expertise. We want to bring their certified personal trainers in. We want to bring in their nutritionist to work with our kitchen staff and
kids. We want to open up this fitness center to the community. I don’t know of any fitness facilities that are in the heart of South Madison
that our families and kids can go to. And I don’t know of any in the Allied Drive community. While our kids are in school during the day, I
want folks to be able to come inside of the Boys & Girls Club and take advantage of this fitness facility. My plan is — I’m going to be
conservative — during the next 12 months, I want to see that happen. But I’m going to push real hard to see that happen in the next 3-4
One common criticism that has been made about the Boys & Girls Club is the lack of discipline on the part of some of the children and
the inability of the club to get a handle on it in order to maximize its tutoring and other after school programs.
“I’m not going to say that we resolved those disciplinary issues,” Johnson said. “I think it is drastically better. We now have
homerooms at both of the clubs. We now have mandatory tutoring at both of the clubs. There are program schedules. So when the kids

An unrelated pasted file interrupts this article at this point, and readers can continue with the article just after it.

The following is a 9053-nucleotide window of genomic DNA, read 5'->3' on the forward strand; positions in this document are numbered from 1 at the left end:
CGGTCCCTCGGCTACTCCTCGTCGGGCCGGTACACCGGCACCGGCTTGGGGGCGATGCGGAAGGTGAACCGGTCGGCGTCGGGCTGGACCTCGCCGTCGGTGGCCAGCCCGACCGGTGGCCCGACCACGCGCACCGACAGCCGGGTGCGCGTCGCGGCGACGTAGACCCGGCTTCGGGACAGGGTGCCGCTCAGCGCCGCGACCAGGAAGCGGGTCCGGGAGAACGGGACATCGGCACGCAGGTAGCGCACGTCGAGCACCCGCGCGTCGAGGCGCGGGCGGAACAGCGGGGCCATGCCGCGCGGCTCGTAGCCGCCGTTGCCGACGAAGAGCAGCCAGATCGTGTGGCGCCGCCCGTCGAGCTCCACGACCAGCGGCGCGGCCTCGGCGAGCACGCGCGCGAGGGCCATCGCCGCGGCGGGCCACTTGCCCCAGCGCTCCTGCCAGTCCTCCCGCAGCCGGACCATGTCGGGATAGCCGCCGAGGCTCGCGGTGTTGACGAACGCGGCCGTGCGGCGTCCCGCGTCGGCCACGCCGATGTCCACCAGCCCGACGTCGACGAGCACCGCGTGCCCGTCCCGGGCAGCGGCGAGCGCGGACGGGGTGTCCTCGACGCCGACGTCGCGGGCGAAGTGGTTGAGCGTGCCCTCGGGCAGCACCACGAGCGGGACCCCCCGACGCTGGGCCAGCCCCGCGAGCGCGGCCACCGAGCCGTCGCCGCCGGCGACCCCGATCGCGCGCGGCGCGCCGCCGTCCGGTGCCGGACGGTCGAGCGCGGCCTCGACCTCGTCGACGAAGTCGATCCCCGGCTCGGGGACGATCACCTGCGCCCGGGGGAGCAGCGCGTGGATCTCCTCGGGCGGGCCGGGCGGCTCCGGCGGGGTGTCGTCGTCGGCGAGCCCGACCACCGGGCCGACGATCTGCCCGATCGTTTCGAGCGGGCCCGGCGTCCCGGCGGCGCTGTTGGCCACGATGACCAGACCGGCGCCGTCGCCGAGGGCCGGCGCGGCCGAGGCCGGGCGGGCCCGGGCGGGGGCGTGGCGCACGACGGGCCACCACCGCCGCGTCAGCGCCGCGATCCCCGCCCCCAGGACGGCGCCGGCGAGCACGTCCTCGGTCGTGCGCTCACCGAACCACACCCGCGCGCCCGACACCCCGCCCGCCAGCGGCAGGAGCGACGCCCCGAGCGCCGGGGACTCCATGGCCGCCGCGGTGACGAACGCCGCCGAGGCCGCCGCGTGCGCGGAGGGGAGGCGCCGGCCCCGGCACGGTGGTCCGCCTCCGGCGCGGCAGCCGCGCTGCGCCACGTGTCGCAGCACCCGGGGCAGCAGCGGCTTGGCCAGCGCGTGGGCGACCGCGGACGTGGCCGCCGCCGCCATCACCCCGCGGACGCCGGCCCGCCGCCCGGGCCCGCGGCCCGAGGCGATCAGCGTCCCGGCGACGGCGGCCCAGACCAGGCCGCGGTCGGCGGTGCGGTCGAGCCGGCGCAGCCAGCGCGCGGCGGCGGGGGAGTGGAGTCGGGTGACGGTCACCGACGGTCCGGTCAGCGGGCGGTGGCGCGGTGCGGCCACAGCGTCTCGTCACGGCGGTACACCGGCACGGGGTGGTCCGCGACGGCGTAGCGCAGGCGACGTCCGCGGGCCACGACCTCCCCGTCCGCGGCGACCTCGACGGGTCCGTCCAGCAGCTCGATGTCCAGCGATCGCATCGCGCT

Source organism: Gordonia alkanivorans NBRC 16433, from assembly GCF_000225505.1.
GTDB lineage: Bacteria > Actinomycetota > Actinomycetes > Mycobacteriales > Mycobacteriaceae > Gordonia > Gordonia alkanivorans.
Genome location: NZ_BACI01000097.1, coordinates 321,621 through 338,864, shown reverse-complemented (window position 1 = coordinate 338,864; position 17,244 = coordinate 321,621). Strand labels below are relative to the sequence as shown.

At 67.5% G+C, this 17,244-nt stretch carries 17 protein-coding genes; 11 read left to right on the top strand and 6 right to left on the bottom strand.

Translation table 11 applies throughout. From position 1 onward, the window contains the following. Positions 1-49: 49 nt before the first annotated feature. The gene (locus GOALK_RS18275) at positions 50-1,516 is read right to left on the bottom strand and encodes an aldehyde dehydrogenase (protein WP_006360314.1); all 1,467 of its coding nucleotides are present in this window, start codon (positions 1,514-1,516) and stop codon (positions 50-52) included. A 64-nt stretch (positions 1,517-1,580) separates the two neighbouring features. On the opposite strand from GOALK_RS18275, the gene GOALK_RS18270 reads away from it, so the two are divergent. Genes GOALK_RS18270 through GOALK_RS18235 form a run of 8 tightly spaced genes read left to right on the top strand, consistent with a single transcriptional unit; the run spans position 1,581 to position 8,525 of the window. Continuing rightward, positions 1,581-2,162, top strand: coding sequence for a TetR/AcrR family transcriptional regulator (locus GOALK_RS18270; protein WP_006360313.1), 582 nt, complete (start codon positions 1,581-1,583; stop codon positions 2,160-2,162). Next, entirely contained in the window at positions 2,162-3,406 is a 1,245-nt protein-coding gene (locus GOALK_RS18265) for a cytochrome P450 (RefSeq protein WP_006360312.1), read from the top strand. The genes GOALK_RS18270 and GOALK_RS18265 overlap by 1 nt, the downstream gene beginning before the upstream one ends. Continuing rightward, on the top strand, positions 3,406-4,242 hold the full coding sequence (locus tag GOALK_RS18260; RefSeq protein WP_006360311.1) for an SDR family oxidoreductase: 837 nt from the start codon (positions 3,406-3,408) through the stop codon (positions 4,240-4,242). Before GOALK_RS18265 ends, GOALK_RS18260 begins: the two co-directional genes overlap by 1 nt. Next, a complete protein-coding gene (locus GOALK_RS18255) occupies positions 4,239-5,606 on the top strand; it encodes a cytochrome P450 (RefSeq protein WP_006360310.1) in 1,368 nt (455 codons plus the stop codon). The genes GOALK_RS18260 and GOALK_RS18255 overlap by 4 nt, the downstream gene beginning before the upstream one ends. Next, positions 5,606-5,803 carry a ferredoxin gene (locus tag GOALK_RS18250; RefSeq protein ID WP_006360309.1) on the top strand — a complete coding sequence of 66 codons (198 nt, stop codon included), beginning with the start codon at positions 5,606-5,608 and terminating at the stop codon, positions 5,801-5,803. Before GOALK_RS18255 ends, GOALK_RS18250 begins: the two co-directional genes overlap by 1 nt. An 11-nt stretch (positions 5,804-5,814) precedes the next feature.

come in, they know the very first thing they have to do is go to homeroom. And we have now instituted what we call CRP, a conflict
resolution program that our youth managers have instituted. It is going extremely well. So our programs are a lot more organized, the
kids know which programs they need to be in. We were able to do that because we’ve been able to hire additional staff to run those
The Boys & Girls Club is a well-known brand and national model that is attractive to communities interested in developing their youth
programming. And so Johnson has fielded inquiries from other communities in Dane County about starting clubs in their communities.
“I’m actually meeting tomorrow with the former mayor and the folks at Badger Rock Middle School,” Johnson said. “They’re building a
community center in that school and we’re having conversations about Boys & Girls Club possibly running that community center. We
also have met with the mayor and the youth commission out in Sun Prairie. They are very interested in starting a Boys & Girls Club.
We’ve had a series of community meetings and hearings. They are now doing a survey to determine whether or not there is a need for a
club in that community. I’m meeting with some leaders out in Stoughton. They want to start a Boys & Girls Club in their community. But
for me, it’s more than jut starting a club. The question is how you sustain it. So I’ve been cautiously meeting with people, but I tell them
that we won’t start any program that we can’t sustain. There are funding streams out there that we know of that can help us support
some of these programs. The issue is you need the capital upfront to start it and then you need that time to ramp up your fundraising
efforts to be able to sustain it. And so, I am very interested in looking at serving kids in other communities.”
Johnson is building on the foundation established by others over the club’s 12 year history and is now poised to take the club to the next
level ion the South Madison area and beyond.